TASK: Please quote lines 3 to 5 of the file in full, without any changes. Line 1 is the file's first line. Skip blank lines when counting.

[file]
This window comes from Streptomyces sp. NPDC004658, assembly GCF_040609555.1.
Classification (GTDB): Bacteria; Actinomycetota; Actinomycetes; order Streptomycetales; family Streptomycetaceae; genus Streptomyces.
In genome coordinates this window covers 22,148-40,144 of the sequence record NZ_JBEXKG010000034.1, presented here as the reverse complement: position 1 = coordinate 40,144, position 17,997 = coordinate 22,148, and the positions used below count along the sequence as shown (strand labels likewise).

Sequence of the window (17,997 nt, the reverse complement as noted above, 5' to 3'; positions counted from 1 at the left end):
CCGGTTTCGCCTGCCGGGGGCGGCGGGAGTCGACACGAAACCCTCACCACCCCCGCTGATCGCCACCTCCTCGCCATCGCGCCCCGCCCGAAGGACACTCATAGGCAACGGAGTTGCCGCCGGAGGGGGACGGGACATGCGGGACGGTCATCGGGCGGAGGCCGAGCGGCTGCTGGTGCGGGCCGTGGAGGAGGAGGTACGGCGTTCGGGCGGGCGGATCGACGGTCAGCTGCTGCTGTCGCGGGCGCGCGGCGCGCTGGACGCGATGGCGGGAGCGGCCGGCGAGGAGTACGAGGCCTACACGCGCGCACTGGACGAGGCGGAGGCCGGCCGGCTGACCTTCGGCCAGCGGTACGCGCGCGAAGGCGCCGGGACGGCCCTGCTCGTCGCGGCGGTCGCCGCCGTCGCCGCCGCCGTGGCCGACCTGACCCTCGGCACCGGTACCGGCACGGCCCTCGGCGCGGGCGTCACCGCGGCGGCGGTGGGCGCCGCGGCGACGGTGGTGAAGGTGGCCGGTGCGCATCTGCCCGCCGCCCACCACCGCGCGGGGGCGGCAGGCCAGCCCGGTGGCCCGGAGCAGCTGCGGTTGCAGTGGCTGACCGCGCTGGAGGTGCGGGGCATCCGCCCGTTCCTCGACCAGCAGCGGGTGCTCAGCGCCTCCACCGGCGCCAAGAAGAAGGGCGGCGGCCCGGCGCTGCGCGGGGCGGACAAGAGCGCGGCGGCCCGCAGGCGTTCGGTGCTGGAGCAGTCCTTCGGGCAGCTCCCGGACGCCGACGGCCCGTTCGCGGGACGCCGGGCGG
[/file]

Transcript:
In genome coordinates this window covers 22,148-40,144 of the sequence record NZ_JBEXKG010000034.1, presented here as the reverse complement: position 1 = coordinate 40,144, position 17,997 = coordinate 22,148, and the positions used below count along the sequence as shown (strand labels likewise).

Sequence of the window (17,997 nt, the reverse complement as noted above, 5' to 3'; positions counted from 1 at the left end):
CCGGTTTCGCCTGCCGGGGGCGGCGGGAGTCGACACGAAACCCTCACCACCCCCGCTGATCGCCACCTCCTCGCCATCGCGCCCCGCCCGAAGGACACTCATAGGCAACGGAGTTGCCGCCGGAGGGGGACGGGACATGCGGGACGGTCATCGGGCGGAGGCCGAGCGGCTGCTGGTGCGGGCCGTGGAGGAGGAGGTACGGCGTTCGGGCGGGCGGATCGACGGTCAGCTGCTGCTGTCGCGGGCGCGCGGCGCGCTGGACGCGATGGCGGGAGCGGCCGGCGAGGAGTACGAGGCCTACACGCGCGCACTGGACGAGGCGGAGGCCGGCCGGCTGACCTTCGGCCAGCGGTACGCGCGCGAAGGCGCCGGGACGGCCCTGCTCGTCGCGGCGGTCGCCGCCGTCGCCGCCGCCGTGGCCGACCTGACCCTCGGCACCGGTACCGGCACGGCCCTCGGCGCGGGCGTCACCGCGGCGGCGGTGGGCGCCGCGGCGACGGTGGTGAAGGTGGCCGGTGCGCATCTGCCCGCCGCCCACCACCGCGCGGGGGCGGCAGGCCAGCCCGGTGGCCCGGAGCAGCTGCGGTTGCAGTGGCTGACCGCGCTGGAGGTGCGGGGCATCCGCCCGTTCCTCGACCAGCAGCGGGTGCTCAGCGCCTCCACCGGCGCCAAGAAGAAGGGCGGCGGCCCGGCGCTGCGCGGGGCGGACAAGAGCGCGGCGGCCCGCAGGCGTTCGGTGCTGGAGCAGTCCTTCGGGCAGCTCCCGGACGCCGACGGCCCGTTCGCGGGACGCCGGGCGG